If your company has a CRM system (and it's well-adopted) you may already own service ticket functionality there.

I hear you, this is the bane of all IT work, and nobody has a perfect solution, and sometimes management considers it your job to constantly stop what you're doing to provide realtime support. Make sure to document that in your reviews, if you can, because it absolutely lowers performance and efficiency.
posted by Lyn Never at 10:50 AM on February 1, 2016 [1 favorite]

What is your role in this organization? If you're the general manager, you have the authority to demand better "process" for your team, to impose structure on the chaos make sure that everyone is getting some solid uninterrupted hours of heads-down flow state .

If you are a worker bee, you can suggest up the chain of command that the current state of affairs may be slowing the team down overall. Be careful about phrasing this as something that is impacting YOU. If you do, the likely answer is "Everyone else seems to be getting along just fine, just be more like them." Try to sound out your peers so you can present a unified front.

I have been in this situation before. I had a job that required blocks of uninterrupted concentration, and it really stressed me to out get interrupted several times per day. There are some tricks you can use to get some work time. Schedule a daily recurring meeting on your calendar with just yourself, so that your afternoons do not get eaten up with other meetings. Learn to calmly and pleasantly deflect requests for interruption. "Sorry, I'm juggling eggs right now." "I'm up to my neck in this codebase trying to fix an important bug." "I'm really in the zone at the moment. Send me an email and I'll get back to you by the end of the day."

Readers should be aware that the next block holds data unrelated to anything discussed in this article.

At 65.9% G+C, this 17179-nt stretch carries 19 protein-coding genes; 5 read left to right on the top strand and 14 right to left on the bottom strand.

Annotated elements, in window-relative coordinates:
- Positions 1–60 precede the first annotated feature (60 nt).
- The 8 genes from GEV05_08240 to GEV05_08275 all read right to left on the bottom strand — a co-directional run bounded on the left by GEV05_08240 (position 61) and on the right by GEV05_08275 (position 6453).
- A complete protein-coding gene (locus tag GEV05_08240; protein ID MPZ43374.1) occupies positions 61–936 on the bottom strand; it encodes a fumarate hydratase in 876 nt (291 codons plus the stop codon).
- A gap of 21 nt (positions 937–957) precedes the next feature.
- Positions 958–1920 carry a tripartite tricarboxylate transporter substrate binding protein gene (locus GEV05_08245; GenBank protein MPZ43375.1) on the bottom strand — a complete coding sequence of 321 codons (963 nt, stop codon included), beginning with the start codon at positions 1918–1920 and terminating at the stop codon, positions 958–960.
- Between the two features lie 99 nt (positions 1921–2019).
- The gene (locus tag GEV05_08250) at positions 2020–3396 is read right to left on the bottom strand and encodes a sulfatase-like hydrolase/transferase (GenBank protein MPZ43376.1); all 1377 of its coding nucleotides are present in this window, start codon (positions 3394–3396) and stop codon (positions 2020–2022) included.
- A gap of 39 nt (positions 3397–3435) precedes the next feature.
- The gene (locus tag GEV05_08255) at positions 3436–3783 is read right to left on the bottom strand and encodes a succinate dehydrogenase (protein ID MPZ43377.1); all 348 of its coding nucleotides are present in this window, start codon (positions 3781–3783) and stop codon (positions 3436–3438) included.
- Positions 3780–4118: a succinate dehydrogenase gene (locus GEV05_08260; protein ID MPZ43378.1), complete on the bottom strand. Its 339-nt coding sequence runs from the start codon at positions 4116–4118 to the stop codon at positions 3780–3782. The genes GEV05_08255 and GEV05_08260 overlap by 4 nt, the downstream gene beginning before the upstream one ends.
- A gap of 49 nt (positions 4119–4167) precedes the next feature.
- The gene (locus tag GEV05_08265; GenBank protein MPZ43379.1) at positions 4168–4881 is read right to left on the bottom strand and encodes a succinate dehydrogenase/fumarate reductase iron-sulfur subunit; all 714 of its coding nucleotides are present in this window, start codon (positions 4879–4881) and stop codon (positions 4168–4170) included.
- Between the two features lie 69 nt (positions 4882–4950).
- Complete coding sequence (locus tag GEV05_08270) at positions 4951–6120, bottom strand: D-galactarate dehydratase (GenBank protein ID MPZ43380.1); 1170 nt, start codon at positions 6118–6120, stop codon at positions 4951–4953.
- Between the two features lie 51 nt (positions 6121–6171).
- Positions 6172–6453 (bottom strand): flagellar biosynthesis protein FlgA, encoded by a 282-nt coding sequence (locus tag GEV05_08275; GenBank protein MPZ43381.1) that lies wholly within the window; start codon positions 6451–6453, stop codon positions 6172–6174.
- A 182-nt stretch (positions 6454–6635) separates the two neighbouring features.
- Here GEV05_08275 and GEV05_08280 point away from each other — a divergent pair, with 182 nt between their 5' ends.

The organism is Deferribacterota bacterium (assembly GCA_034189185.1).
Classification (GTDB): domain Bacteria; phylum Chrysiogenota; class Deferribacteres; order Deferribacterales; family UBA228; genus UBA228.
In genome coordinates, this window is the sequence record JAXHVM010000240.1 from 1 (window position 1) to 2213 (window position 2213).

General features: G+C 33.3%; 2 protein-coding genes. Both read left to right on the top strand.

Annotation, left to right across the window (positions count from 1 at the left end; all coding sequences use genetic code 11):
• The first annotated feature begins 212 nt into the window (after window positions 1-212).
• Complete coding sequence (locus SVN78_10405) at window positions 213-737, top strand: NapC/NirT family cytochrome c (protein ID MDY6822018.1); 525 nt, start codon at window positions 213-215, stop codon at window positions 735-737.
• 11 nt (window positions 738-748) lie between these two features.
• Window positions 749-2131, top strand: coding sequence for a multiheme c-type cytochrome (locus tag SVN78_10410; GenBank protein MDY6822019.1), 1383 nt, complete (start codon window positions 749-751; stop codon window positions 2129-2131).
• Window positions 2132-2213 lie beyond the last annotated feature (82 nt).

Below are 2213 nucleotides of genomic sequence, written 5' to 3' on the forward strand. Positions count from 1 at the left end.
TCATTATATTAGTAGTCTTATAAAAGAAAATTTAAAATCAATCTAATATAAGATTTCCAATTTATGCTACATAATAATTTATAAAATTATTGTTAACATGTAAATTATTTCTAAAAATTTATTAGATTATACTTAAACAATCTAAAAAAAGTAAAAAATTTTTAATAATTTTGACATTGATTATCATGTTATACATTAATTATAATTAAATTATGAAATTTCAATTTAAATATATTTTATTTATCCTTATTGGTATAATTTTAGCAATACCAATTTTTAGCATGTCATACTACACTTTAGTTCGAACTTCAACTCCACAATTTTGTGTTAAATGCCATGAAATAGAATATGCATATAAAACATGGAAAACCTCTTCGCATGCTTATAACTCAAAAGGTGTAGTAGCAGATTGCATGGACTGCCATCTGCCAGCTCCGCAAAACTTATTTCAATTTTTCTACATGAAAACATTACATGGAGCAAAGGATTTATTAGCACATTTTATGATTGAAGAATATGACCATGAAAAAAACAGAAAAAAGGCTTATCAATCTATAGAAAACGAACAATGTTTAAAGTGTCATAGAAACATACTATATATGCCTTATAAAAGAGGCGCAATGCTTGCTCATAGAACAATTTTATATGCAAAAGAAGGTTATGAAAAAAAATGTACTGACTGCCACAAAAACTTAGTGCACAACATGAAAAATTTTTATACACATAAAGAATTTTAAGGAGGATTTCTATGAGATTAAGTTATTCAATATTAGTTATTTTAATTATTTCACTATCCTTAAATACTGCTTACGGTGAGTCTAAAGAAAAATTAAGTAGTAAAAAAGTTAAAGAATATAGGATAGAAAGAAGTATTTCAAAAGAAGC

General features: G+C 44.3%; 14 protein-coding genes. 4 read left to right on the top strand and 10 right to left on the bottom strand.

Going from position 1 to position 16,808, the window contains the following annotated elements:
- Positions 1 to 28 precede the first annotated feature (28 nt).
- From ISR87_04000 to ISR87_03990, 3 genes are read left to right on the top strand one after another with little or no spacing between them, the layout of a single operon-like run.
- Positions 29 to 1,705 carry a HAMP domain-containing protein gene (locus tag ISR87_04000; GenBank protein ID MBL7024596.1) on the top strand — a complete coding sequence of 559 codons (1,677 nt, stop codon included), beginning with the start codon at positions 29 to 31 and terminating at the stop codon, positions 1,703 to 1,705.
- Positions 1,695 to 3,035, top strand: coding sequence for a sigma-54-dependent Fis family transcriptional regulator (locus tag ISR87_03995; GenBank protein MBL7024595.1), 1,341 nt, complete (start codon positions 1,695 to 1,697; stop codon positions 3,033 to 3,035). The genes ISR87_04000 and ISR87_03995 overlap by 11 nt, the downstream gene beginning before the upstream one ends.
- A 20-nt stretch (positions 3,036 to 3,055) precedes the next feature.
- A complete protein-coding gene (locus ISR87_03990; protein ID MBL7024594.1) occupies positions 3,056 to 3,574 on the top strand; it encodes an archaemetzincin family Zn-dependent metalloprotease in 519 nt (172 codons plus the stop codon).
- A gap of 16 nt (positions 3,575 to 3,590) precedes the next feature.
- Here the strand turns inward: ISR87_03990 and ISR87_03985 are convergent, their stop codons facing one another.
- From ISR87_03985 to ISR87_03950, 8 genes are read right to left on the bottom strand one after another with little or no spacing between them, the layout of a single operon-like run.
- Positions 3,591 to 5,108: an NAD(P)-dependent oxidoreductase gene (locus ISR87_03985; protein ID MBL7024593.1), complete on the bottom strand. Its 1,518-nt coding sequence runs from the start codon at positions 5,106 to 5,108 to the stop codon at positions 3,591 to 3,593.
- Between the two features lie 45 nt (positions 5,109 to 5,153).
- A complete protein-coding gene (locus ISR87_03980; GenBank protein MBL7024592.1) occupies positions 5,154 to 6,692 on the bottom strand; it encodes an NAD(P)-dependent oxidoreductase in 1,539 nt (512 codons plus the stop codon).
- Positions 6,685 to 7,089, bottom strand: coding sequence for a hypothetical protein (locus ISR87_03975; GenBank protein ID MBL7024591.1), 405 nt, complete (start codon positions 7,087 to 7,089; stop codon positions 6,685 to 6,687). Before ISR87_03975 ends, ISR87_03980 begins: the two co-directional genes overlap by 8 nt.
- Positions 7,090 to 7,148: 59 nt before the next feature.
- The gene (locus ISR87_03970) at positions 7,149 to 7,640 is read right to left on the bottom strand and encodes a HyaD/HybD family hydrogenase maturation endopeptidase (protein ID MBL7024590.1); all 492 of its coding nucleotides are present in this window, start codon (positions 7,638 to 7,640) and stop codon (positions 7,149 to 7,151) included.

Another thing that may help is to assess whether the organization really needs you to be maximally productive at your nominal job, rather than helping the rest of the team function smoothly. If you are getting pinged for answers that a coworker could have found on Google, that's one thing , but if someone else's work is blocked waiting for your answer, maybe it's better overall to get them un-stuck, even if your productivity is lower for the day. I eventually came around to this realization, and it helped me de-stress about being interrupted a lot.
posted by rustcrumb at 11:00 AM on February 1, 2016

There's at least one book on this, Limoncelli's Time Management for System Administrators. The tools are more cron job than Slack, the principles should still be current.
posted by clew at 1:37 PM on February 1, 2016 [2 favorites]

well...great time to reiterate that "solving *policy problems* with technology is usually ineffective, and always expensive ."